High Court Doesn’t Exempt Churches from Coronavirus Shutdown

Commentary & Community

High Court Doesn’t Exempt Churches from Coronavirus Shutdown

In a 5-4 ruling, the Supreme Court refused to hear a challenge to Nevada’s coronavirus shutdown that affects in-person church services.

 

In Nevada, the governor has ordered that churches must limit in-person attendance at services to 50 people. This differs from the standard the governor set for other businesses, such as casinos, which can allow people inside their premises at 50% capacity. Calvary Chapel Dayton Valley wanted to hold services with 90 attendees while observing social distancing rules. When the state refused permission, the church sued.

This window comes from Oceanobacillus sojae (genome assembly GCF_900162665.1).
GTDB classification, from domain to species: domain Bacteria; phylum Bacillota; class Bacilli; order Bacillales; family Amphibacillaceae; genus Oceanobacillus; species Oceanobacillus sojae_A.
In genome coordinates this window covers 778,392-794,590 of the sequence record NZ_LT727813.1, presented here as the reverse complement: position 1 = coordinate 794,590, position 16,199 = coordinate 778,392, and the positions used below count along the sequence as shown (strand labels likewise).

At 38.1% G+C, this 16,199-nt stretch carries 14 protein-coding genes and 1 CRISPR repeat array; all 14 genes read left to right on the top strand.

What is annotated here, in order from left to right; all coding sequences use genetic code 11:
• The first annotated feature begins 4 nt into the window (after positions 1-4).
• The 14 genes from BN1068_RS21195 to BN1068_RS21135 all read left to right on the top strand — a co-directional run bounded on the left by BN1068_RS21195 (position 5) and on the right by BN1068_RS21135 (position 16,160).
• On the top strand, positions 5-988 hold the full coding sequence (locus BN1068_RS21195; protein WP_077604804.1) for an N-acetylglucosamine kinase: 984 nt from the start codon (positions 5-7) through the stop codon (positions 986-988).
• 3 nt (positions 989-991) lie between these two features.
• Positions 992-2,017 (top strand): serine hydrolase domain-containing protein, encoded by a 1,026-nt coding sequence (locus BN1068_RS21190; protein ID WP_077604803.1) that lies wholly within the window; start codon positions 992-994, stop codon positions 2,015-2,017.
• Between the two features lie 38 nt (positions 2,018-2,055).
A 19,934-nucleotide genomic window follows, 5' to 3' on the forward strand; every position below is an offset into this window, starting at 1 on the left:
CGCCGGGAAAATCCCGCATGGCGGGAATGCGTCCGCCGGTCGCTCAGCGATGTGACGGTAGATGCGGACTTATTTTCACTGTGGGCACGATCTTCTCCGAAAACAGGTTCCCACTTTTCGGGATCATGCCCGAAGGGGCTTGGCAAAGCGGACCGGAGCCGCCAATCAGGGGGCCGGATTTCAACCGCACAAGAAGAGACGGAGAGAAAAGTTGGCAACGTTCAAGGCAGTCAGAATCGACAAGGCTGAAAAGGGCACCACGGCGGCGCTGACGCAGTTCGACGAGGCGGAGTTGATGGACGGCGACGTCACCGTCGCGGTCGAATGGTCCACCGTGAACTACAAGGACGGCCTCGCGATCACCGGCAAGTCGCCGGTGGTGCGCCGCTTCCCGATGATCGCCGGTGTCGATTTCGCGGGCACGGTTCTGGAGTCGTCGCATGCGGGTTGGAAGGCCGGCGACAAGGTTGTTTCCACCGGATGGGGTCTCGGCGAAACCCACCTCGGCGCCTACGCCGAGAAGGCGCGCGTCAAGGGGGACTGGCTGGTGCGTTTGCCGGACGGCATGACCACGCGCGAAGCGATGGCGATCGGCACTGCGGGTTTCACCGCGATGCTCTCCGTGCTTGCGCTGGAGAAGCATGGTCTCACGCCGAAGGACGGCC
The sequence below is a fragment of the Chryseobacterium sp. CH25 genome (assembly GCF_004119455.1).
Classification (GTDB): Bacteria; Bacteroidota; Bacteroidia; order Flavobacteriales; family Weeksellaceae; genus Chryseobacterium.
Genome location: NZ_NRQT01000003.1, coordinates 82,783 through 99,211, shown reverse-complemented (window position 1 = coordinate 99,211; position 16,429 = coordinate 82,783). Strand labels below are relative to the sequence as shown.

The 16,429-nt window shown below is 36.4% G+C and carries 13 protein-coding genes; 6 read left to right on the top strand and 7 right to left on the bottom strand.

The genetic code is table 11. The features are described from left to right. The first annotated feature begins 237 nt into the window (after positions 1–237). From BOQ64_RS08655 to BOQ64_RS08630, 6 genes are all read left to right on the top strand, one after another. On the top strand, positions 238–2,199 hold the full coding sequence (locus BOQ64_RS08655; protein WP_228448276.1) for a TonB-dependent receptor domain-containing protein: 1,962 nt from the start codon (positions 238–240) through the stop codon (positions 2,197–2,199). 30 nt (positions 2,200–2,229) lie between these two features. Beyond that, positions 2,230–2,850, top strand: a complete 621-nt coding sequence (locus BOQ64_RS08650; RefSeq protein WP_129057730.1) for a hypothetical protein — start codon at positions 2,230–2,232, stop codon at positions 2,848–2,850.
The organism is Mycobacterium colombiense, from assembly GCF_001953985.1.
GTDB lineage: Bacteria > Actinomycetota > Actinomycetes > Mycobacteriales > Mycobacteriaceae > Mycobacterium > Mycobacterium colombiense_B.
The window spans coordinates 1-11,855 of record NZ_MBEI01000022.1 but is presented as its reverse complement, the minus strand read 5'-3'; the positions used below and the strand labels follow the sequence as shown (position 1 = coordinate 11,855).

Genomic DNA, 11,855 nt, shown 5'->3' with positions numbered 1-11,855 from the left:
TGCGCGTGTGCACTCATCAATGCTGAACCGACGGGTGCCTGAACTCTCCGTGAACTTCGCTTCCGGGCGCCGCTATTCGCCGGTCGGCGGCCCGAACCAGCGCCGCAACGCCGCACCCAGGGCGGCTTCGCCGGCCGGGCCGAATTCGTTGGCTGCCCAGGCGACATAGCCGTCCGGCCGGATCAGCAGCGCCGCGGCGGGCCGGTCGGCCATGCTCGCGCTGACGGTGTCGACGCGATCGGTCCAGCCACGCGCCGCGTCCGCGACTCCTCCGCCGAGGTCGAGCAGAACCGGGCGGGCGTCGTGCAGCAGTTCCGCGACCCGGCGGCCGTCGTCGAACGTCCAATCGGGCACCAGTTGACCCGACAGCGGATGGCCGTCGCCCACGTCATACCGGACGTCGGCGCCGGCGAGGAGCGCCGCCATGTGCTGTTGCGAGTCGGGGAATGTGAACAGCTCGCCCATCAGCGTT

In its suit, the church alleged that Nevada was infringing up its First Amendment rights by denying it the ability to hold in-person services. It noted that since the state held other businesses to different standards, it should give more accommodation to churches that wished to allow more people inside. The state, however, argued that its rules are necessary in order to stop the spread of the coronavirus. 

 

The church had asked the Supreme Court to take up the case, but five justices declined to do so. They did not offer an opinion, which is customary in cases where the only issue is whether or not the high court will consider arguments in the case. But Justice Gorsuch did write a dissent, where he noted the inconsistency of allowing entertainment facilities to have looser standards than churches.

 

Do you think that states should give more leeway to churches that want to hold in-person services?

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